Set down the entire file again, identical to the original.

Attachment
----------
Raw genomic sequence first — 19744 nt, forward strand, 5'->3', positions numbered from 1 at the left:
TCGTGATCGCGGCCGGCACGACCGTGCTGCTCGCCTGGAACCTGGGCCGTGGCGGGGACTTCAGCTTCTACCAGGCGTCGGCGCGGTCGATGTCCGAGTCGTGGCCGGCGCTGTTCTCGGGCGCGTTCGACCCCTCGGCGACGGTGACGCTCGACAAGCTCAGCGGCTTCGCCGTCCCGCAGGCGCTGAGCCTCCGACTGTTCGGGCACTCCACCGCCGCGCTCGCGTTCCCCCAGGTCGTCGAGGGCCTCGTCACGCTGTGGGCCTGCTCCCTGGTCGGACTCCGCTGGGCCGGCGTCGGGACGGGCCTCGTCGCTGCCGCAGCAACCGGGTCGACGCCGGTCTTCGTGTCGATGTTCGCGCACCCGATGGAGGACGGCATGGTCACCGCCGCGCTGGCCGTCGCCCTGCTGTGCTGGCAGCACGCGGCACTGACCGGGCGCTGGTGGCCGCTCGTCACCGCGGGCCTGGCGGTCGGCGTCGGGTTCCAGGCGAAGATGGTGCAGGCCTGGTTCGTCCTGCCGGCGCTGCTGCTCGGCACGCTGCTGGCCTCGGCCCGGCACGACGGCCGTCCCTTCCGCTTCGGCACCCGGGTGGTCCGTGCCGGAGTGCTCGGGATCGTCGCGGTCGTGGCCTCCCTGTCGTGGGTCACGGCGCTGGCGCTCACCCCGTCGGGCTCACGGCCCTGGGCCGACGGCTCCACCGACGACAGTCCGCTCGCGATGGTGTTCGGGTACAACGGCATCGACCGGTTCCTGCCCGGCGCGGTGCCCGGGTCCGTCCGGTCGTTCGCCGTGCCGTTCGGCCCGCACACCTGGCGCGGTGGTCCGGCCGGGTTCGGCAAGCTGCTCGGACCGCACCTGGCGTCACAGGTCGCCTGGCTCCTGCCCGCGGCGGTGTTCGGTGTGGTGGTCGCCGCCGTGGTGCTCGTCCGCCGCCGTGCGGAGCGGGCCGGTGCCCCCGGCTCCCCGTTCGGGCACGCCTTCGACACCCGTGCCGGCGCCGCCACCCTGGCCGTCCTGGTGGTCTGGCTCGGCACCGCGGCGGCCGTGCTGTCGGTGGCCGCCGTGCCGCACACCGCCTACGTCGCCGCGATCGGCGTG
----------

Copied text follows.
Raw genomic sequence first — 19744 nt, forward strand, 5'->3', positions numbered from 1 at the left:
TCGTGATCGCGGCCGGCACGACCGTGCTGCTCGCCTGGAACCTGGGCCGTGGCGGGGACTTCAGCTTCTACCAGGCGTCGGCGCGGTCGATGTCCGAGTCGTGGCCGGCGCTGTTCTCGGGCGCGTTCGACCCCTCGGCGACGGTGACGCTCGACAAGCTCAGCGGCTTCGCCGTCCCGCAGGCGCTGAGCCTCCGACTGTTCGGGCACTCCACCGCCGCGCTCGCGTTCCCCCAGGTCGTCGAGGGCCTCGTCACGCTGTGGGCCTGCTCCCTGGTCGGACTCCGCTGGGCCGGCGTCGGGACGGGCCTCGTCGCTGCCGCAGCAACCGGGTCGACGCCGGTCTTCGTGTCGATGTTCGCGCACCCGATGGAGGACGGCATGGTCACCGCCGCGCTGGCCGTCGCCCTGCTGTGCTGGCAGCACGCGGCACTGACCGGGCGCTGGTGGCCGCTCGTCACCGCGGGCCTGGCGGTCGGCGTCGGGTTCCAGGCGAAGATGGTGCAGGCCTGGTTCGTCCTGCCGGCGCTGCTGCTCGGCACGCTGCTGGCCTCGGCCCGGCACGACGGCCGTCCCTTCCGCTTCGGCACCCGGGTGGTCCGTGCCGGAGTGCTCGGGATCGTCGCGGTCGTGGCCTCCCTGTCGTGGGTCACGGCGCTGGCGCTCACCCCGTCGGGCTCACGGCCCTGGGCCGACGGCTCCACCGACGACAGTCCGCTCGCGATGGTGTTCGGGTACAACGGCATCGACCGGTTCCTGCCCGGCGCGGTGCCCGGGTCCGTCCGGTCGTTCGCCGTGCCGTTCGGCCCGCACACCTGGCGCGGTGGTCCGGCCGGGTTCGGCAAGCTGCTCGGACCGCACCTGGCGTCACAGGTCGCCTGGCTCCTGCCCGCGGCGGTGTTCGGTGTGGTGGTCGCCGCCGTGGTGCTCGTCCGCCGCCGTGCGGAGCGGGCCGGTGCCCCCGGCTCCCCGTTCGGGCACGCCTTCGACACCCGTGCCGGCGCCGCCACCCTGGCCGTCCTGGTGGTCTGGCTCGGCACCGCGGCGGCCGTGCTGTCGGTGGCCGCCGTGCCGCACACCGCCTACGTCGCCGCGATCGGCGTG